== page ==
Omics data is increasingly available in the fields of healthcare and medicine, and mathematical models that rely on this data constitute a promising approach for exploring and predicting patient drug responses. New modelling methods for predicting drug responses could help clinicians provide efficient treatment for diseases including cancer, diabetes or immune diseases.
Of particular interest from a clinical viewpoint is the development of modelling methods that account for patient heterogeneity in response to treatments, that is, the variation in how patients with the same disease respond to a specific treatment. Capturing this heterogeneity would enable the design of next-generation modelling methods that could be used to recommend personalised drug treatments for individual patients (or groups of patients).
To contribute to this goal and to the PerMedCoE Drug Synergies use case, PerMedCoE partners at Institut Curie and the University of Heidelberg developed a workflow that facilitates the prediction of personalised targeted drug combinations for cancer treatment, using CARNIVAL (Trairathphisan et al. 2021), PROFILE (Béal et al. 2019) and MaBoSS (Stoll et al. 2012, 2017) software. As a proof of concept, the workflow has successfully been run on the BSC MareNostrum 4 supercomputer.
The workflow requires two inputs: omics (e.g., transcriptomics or proteomics) data and a Boolean model. The Boolean model can be an existing model that is available in public databases, such as BioModels or Cell Collective, or can be directly inferred from the data. A personalised data integration methodology (PROFILE) is used to generate a mathematical model for each patient or cell line. Single and combined drug treatment simulations are then performed to select the best output. The final result consists of a list of single and combined potential targets for each patient or cell line.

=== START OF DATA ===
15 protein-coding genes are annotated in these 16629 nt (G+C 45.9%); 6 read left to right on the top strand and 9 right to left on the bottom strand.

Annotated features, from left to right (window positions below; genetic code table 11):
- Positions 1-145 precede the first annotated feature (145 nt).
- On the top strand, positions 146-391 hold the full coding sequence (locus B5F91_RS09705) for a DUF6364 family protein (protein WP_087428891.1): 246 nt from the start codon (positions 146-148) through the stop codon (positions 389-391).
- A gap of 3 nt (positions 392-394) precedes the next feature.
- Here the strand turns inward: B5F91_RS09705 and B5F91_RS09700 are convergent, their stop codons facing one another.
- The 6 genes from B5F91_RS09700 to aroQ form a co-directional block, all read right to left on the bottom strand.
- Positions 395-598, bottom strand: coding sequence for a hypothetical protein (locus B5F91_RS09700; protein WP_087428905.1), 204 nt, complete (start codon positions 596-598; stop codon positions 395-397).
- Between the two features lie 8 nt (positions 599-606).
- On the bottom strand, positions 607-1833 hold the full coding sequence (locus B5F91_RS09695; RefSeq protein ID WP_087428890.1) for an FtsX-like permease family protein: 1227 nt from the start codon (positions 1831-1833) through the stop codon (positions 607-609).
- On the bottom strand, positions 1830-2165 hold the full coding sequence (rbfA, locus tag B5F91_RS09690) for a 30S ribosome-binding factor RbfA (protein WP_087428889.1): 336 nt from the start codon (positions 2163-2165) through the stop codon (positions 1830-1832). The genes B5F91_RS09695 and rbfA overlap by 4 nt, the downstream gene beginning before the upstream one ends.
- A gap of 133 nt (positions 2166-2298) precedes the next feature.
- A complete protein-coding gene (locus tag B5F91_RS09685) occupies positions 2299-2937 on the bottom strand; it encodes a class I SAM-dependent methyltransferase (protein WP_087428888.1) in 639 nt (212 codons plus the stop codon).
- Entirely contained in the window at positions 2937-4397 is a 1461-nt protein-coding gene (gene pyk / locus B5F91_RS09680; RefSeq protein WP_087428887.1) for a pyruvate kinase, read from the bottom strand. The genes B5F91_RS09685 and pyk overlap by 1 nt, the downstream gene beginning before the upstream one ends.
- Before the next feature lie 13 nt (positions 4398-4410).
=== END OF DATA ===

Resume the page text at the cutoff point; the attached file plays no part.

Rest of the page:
A Boolean model focused on the early steps of cancer metastasis (published in 2015 by PerMedCoE members at Institut Curie) and the mutation and transcriptomics data of 72 cell lines of colon cancer was the input used to run the workflow on MareNostrum 4. By analysing the data in parallel, it was possible to simulate 72 cell lines on 72 CPU cores in less than 20 minutes. The results included some highly relevant drug combinations that concur with previously published results, thus demonstrating the promise of the pipeline with a concrete biological problem and patient data.
In addition to upscaling the workflow to analyse a greater number of cell lines, researchers are currently involved in an ongoing development task to augment the Drug Synergies workflow with functionalities for drug response (IC50) prediction using machine learning tools, including JAX. The results of this task will be used to further extend the list of potential drug targets identified by the workflow.